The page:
It featured Jeff Zients, the Biden administration's coordinator for pandemic response; his deputy, Andy Slavitt; Dr. Anthony Fauci, the nation's top infectious disease expert; Dr. Marcella Nunez-Smith, the chair of Biden's COVID-19 equality task force; and Dr. Rochelle Walensky, the director of the Centers for Disease Control and Prevention.
"The White House respects and will follow the science, and the scientists will speak independently," Slavitt said.
The White House briefings return came a day after a lawmaker in Georgia was removed from the State House in Atlanta for not agreeing to coronavirus testing protocols, The New York Times reported. Republican Rep. David Clark was asked to leave by Rep. David Ralston, another Republican, after Clark refused to take a test, the Times reported.
Clark told The Times he was upset about the ability of members of the State House to be tested while many Americans are unable to get a test, citing that as a reason for not getting the required test.
"I don't know about y'all, but I've been to too many funerals — and I'm tired of going to them," Ralston said after ordering Clark removed, according to The Times.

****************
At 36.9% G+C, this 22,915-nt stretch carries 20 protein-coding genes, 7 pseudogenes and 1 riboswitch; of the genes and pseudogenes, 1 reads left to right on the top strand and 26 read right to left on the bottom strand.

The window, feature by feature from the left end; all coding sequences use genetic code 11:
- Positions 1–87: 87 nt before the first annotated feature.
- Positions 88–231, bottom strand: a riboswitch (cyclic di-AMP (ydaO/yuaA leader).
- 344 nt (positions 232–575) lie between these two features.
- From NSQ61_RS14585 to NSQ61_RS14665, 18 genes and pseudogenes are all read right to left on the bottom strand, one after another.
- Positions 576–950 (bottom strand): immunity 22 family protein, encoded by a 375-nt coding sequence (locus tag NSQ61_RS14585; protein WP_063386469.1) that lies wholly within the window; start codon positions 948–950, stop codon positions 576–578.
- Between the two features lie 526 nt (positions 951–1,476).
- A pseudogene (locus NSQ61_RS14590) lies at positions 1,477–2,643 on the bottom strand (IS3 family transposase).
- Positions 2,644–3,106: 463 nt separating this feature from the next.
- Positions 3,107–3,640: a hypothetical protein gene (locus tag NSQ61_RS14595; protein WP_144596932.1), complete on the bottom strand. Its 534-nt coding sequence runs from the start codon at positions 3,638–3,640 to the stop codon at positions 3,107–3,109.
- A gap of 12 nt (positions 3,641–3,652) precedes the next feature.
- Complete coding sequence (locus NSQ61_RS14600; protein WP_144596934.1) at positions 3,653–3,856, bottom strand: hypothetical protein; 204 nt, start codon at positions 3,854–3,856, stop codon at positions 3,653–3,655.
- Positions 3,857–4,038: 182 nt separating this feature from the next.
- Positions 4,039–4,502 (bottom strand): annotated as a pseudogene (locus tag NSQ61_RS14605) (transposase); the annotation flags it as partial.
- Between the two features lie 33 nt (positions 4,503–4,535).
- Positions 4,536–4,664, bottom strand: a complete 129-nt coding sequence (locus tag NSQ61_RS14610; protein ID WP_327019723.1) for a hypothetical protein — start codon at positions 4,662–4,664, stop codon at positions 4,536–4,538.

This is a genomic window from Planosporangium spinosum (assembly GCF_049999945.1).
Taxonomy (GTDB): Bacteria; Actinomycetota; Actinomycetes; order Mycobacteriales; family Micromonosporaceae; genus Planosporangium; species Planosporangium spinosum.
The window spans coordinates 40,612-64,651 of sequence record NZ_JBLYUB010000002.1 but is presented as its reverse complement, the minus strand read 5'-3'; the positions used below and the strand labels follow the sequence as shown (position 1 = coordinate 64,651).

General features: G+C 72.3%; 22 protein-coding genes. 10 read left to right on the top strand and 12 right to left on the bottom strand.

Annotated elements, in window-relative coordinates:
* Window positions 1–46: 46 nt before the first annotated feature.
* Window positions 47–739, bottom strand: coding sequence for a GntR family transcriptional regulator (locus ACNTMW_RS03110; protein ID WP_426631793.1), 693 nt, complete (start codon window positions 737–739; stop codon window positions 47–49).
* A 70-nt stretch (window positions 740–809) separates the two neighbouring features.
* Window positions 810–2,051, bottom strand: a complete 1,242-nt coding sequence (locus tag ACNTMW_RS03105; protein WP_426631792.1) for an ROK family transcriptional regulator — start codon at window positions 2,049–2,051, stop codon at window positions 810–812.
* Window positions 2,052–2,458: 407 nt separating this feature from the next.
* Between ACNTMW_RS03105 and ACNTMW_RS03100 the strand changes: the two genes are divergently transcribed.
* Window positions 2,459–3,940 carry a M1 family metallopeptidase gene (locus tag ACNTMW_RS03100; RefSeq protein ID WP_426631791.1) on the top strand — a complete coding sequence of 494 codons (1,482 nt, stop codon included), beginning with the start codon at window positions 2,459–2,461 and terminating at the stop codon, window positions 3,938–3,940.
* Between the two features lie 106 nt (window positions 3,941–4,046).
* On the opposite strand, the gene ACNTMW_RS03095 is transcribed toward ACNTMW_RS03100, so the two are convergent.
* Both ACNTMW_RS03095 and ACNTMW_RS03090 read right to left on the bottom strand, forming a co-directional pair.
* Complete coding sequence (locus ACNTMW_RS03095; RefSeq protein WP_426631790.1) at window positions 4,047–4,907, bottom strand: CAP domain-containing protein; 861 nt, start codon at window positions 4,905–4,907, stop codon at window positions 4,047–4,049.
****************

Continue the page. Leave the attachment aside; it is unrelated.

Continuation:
Lower virus numbers have led to some states lifting coronavirus-related restrictions — such as California, where Gov. Gavin Newsom abruptly lifted the state's regional stay-at-home order earlier this week.
Other states are taking a more-cautious approach to reopening as the more-contagious coronavirus variants identified first in the United Kingdom and South Africa become increasingly found in the United States.
As Michigan's coronavirus rate dropped to the nation's fifth-lowest over the last two weeks, Gov. Gretchen Whitmer said bars and restaurants can welcome indoor customers next week for the first time in 2 1/2 months, according to the AP. But they will be under a 10 p.m. curfew and will be limited to 25 percent of capacity, or half of what was allowed the last time she loosened their restrictions, in June.
The state previously authorized the resumption of in-person classes at high schools and the partial reopening of movie theaters.